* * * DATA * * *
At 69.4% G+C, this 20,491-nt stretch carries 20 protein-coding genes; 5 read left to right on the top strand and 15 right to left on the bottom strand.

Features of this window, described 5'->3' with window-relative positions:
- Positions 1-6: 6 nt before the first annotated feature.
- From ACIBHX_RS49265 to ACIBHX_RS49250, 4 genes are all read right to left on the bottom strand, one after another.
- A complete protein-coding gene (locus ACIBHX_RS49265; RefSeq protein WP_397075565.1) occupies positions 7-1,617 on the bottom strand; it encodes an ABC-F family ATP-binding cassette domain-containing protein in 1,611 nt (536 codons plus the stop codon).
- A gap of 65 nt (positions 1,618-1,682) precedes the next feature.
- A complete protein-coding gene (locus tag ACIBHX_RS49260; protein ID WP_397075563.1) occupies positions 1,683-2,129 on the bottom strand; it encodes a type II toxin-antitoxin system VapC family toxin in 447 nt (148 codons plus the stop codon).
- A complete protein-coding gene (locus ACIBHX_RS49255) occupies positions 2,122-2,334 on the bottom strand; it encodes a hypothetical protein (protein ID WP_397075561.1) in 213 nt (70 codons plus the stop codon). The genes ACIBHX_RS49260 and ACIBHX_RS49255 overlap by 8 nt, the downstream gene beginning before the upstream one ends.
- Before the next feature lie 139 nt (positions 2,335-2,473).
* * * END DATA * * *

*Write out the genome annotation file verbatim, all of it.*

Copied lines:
At 69.4% G+C, this 20,491-nt stretch carries 20 protein-coding genes; 5 read left to right on the top strand and 15 right to left on the bottom strand.

Features of this window, described 5'->3' with window-relative positions:
- Positions 1-6: 6 nt before the first annotated feature.
- From ACIBHX_RS49265 to ACIBHX_RS49250, 4 genes are all read right to left on the bottom strand, one after another.
- A complete protein-coding gene (locus ACIBHX_RS49265; RefSeq protein WP_397075565.1) occupies positions 7-1,617 on the bottom strand; it encodes an ABC-F family ATP-binding cassette domain-containing protein in 1,611 nt (536 codons plus the stop codon).
- A gap of 65 nt (positions 1,618-1,682) precedes the next feature.
- A complete protein-coding gene (locus tag ACIBHX_RS49260; protein ID WP_397075563.1) occupies positions 1,683-2,129 on the bottom strand; it encodes a type II toxin-antitoxin system VapC family toxin in 447 nt (148 codons plus the stop codon).
- A complete protein-coding gene (locus ACIBHX_RS49255) occupies positions 2,122-2,334 on the bottom strand; it encodes a hypothetical protein (protein ID WP_397075561.1) in 213 nt (70 codons plus the stop codon). The genes ACIBHX_RS49260 and ACIBHX_RS49255 overlap by 8 nt, the downstream gene beginning before the upstream one ends.
- Before the next feature lie 139 nt (positions 2,335-2,473).